white filler image

The Impact of COVID-19 on Benefit Numbers in an Historic Context

Comparing New Zealand’s current and historic benefit numbers helps contextualise the relative scale and pace of the social and economic impacts of COVID-19.

But drawing such historic comparisons is not an exact science. Changes in the benefit system and policy settings, as well as the wider social context, can affect the comparability of these numbers over time and this needs to be kept in mind, especially for rates observed prior to 1990. Although the forecasts included in this paper are a best estimate, they are subject to significant uncertainty.

Major events have long impacted both benefit numbers and benefit system settings. In 1918, for example, New Zealand introduced an Epidemic Pension to relieve distress arising out of the Spanish influenza pandemic.

The present review focuses on the following major economic downturns in New Zealand’s history:

  1. The Depression – 1930s
  2. The Wool Bust – mid-1960s
  3. The First Oil Shock – mid 1970s
  4. The Second Oil Shock – 1979 to early-1980s
  5. Black Monday and the restructuring events of the 1980s and early 1990s – 1987-1992
  6. The Asian Crises – late 1990s/early 2000s
  7. The Global Financial Crises – 2008 and arguably ongoing
  8. COVID-19

Key Findings

  • The proportion of the working age population aged 18-64 years receiving a main benefit in June 2020 was 11.8%, and is forecast to peak at about 16.2% in January 2021. This compares with peak annualised rates observed in earlier shocks, including the Global Financial Crisis (12.4%), the Asian Crisis (15.8%), and the early 1990’s downturn (16.1%).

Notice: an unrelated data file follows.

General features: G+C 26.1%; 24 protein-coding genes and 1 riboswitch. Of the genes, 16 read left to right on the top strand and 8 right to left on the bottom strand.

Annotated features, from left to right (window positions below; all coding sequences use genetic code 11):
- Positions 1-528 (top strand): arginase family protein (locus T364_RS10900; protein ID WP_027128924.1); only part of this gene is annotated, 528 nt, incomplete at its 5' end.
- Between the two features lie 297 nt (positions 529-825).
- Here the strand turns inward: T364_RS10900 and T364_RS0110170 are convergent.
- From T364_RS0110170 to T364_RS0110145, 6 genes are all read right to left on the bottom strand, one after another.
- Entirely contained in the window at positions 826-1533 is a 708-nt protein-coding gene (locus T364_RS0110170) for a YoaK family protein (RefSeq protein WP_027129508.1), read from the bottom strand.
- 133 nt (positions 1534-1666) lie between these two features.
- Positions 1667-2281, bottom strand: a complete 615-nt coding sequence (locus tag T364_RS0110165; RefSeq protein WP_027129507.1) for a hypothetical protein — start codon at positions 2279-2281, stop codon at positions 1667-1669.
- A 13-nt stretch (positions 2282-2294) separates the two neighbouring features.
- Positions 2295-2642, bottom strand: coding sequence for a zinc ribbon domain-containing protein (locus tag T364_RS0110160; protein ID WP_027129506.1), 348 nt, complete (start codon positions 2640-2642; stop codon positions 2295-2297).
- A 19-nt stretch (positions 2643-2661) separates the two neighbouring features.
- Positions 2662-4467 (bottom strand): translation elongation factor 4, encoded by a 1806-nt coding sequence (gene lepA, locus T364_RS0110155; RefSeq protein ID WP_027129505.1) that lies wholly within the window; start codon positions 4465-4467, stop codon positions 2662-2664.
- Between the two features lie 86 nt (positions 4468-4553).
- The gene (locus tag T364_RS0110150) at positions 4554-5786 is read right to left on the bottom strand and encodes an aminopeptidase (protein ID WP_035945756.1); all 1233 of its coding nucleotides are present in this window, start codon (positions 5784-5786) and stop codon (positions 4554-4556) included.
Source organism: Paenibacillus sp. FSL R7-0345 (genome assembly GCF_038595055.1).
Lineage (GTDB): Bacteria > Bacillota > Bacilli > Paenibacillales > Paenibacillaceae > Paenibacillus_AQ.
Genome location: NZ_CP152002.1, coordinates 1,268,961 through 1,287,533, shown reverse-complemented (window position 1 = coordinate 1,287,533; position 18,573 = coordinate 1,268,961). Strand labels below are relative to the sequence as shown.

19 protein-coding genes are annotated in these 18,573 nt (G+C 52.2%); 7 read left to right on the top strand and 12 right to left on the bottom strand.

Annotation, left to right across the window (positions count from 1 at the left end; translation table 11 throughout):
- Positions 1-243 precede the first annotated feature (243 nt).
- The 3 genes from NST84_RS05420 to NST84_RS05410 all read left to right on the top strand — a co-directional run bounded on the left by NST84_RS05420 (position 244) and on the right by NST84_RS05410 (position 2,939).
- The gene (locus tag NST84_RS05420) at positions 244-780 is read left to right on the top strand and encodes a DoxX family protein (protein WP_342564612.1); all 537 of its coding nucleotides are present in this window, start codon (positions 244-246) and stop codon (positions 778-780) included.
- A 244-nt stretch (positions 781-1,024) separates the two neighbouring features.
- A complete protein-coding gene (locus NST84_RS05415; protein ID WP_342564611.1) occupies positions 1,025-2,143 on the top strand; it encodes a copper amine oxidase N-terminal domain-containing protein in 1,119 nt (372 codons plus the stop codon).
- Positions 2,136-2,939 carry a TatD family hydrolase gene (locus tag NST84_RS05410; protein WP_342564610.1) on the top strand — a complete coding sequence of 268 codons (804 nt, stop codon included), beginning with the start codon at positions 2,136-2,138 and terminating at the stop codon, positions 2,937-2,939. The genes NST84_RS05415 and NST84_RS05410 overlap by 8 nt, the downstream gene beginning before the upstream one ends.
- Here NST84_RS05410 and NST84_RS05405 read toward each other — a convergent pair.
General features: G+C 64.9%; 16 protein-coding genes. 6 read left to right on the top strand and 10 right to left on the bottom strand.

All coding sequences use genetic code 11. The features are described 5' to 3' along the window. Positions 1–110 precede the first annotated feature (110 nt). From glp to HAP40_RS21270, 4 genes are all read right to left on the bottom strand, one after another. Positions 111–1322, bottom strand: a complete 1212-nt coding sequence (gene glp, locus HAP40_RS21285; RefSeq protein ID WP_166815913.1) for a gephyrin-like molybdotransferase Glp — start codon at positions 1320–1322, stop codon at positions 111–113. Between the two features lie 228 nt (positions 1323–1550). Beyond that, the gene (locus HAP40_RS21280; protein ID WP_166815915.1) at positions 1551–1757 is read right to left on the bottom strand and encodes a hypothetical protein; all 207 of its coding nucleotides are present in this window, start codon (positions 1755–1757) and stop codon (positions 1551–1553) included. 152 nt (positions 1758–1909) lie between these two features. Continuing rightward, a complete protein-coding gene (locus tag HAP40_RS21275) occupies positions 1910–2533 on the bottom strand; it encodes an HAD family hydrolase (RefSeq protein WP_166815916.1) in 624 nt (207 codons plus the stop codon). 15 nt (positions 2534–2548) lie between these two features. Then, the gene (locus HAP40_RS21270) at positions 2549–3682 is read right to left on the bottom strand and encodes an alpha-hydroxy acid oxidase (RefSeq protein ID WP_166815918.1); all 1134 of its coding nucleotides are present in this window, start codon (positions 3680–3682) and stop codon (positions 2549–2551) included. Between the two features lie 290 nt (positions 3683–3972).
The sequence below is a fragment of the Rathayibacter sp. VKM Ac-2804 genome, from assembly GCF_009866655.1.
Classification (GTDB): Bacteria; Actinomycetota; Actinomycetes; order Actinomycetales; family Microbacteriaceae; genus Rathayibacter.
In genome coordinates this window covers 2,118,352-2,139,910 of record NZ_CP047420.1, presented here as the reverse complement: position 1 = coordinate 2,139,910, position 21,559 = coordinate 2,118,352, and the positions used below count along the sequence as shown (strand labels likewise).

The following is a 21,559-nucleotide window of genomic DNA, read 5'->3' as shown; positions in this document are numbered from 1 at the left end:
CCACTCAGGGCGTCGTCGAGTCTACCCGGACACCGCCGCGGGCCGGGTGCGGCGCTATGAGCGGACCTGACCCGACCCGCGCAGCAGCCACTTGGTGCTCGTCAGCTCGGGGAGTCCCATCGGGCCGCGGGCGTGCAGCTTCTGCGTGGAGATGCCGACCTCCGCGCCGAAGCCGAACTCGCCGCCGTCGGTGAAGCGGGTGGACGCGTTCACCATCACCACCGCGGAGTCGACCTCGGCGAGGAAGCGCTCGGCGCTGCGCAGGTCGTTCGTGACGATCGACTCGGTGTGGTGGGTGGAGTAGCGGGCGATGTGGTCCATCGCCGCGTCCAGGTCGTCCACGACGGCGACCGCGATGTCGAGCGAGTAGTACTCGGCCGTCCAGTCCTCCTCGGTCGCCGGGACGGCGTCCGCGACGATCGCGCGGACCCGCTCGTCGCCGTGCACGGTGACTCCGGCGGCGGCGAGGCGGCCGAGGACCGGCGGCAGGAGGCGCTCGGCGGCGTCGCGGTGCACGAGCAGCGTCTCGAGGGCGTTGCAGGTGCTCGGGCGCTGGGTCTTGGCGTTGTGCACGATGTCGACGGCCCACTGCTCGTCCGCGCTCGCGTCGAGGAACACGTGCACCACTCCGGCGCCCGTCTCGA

• The proportion of the working age population aged 18-64 years receiving an unemployment-related benefit in June 2020 was 4.1% and is expected to peak at about 8.1%. This compares with peak annualised rates of unemployment-related benefits observed in earlier shocks, such as the Global Financial Crisis (2.6%), the Asian crises (6.6%), and the early 90s downturn (7.9%).
  • The peak of the Depression, in the early 1930s, occurred prior to the introduction of the Unemployment Benefit in 1938. However, around 6.6% of the working age population were unemployed but recruited into government subsidised work programmes or received a government allowance without participating in these programmes (mostly because sufficient schemes could not be implemented, due to cost). It is important to note that women were not included in these figures and this figure does not take account of the high rates of underemployment (estimated to be about 20.7% of the working age population in 1933).
  • It is too soon to say with any certainty what the peak rate of main benefit receipt will be post-COVID-19, but the rate of change in benefit numbers observed in April 2020 (11.7% increase) is unprecedented in modern history. This increase corresponded with the strict Alert Level 4 restrictions and significant reductions in global demand. During this period there was the highest percentage change in main benefit numbers, month-on-month, in the twenty-four years for which monthly benefit data is available, noting that this period includes the GFC and the Asian crisis. This rate slowed significantly in May (1.7% increase) and June (0.4% increase) 2020.
  • Changes in benefit receipt rates vary significantly by demographic characteristics, including ethnicity and age. In the current downturn, the percentage increase in unemployment-related benefit receipt was higher for New Zealand Europeans than Māori or Pacific people - likely reflecting how Māori and Pacific people are over-represented in benefit numbers to begin with.